Sept. 11, 2001 – A day America will not forget.
In an effort to keep alive the memory of the lost first responders, several local firefighters and police officers participated in Saturday’s Dallas 9/11 Memorial Stair Climb at Renaissance Tower.
More than 400 active first responders from across the state climbed 110 floors in full gear to represent the physical challenges faced by firefighters and police officers on that tragic day and to honor their memory. Each participant carried a card with the name of a first responder who was killed while responding to the terrorist attacks in New York City’s World Trade Center towers.
The Dallas event is one of several around the world commemorating this day.
This is the second year Armando Fernandez, 28, has participated. He’s a full-time firefighter in Prosper and volunteers with the Decatur Fire Department.
“The first time I decided to do it was to show that we’ll never forget,” he said. “It was in memory of that day, and the struggle they went through. I wanted to show people we haven’t forgotten what they did that day.”
Fernandez made the climb wearing the same gear he straps on for a structure fire, which weighs about 60 to 70 pounds. Because there is no building in Dallas as tall as the towers that fell that day, participants climb to the top of Renaissance Tower twice to accurately represent the efforts made on Sept. 11, 2001.
Brady Murphree, 29, who volunteers with the Paradise and Decatur fire departments, said it was an honor to carry those first responders to the top one more time, but it was also difficult.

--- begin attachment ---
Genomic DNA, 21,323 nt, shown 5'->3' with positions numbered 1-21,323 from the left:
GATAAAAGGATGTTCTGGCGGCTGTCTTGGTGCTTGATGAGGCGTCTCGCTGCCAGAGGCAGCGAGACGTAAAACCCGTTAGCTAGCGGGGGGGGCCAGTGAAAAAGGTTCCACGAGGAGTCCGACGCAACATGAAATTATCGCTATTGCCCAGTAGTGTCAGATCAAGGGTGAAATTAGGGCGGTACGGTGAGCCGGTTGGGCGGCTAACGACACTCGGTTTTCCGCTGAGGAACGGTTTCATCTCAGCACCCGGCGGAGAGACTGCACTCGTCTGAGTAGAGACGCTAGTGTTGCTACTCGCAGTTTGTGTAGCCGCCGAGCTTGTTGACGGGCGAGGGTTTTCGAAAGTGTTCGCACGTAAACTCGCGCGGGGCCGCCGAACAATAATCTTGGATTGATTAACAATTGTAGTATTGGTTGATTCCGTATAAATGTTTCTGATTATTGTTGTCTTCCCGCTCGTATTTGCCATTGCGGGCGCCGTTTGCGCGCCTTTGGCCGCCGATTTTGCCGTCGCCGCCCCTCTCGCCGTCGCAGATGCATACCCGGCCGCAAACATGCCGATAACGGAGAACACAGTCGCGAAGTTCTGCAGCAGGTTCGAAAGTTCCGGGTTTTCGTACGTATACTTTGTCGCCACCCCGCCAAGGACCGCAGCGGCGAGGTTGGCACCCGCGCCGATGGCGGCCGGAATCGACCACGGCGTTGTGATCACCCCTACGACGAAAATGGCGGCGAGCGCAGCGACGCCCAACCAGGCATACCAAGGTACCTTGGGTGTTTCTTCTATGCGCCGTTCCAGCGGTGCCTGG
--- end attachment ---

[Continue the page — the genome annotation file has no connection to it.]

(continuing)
“I wanted so bad to drop my pack or open up my coat and get some air, but I had it in my head that those guys didn’t have a choice, and I didn’t either,” he said. “So I finished and made sure the gentleman I was climbing for made it to the top.”
Murphree carried a tag for Lt. Vincent Hollaran, who was the only firefighter from Ladder Co. 8 to lose his life on Sept. 11.
“It was overwhelming standing at the top and being able to look down at the view because in the stairwell you can’t see anything,” he said. “All you see is the next step in front of you. As soon as you get to the top, you place his tag on the board, signifying that he’s made it …”
Fernandez said the support from the crowd was unbelievable.
“There were bystanders at the climb cheering us on and thanking us,” he said.
Fernandez said he’s considering traveling to another 9/11 climb next year to experience a different location and get an opportunity to meet more first responders.
Other Wise County participants included Paradise volunteer firefighters Beau Leewright and Brandon Johnson and Decatur police officers Royce Gastineau and Zack Barrier.
Charities benefiting from the Dallas event include the Texas LODD Taskforce, Concerns of Police Survivors, National Fallen Firefighters Foundation and the National Law Enforcement Officers Memorial Fund.
Next year’s event will be held Sept. 6.
To read the Washington Times’ “Remembering 9/11,” go to wcmess.com/911. It’s a collection of stories from that day, including a timeline, photos and educational guide for teachers, which was produced with the help of the History Channel.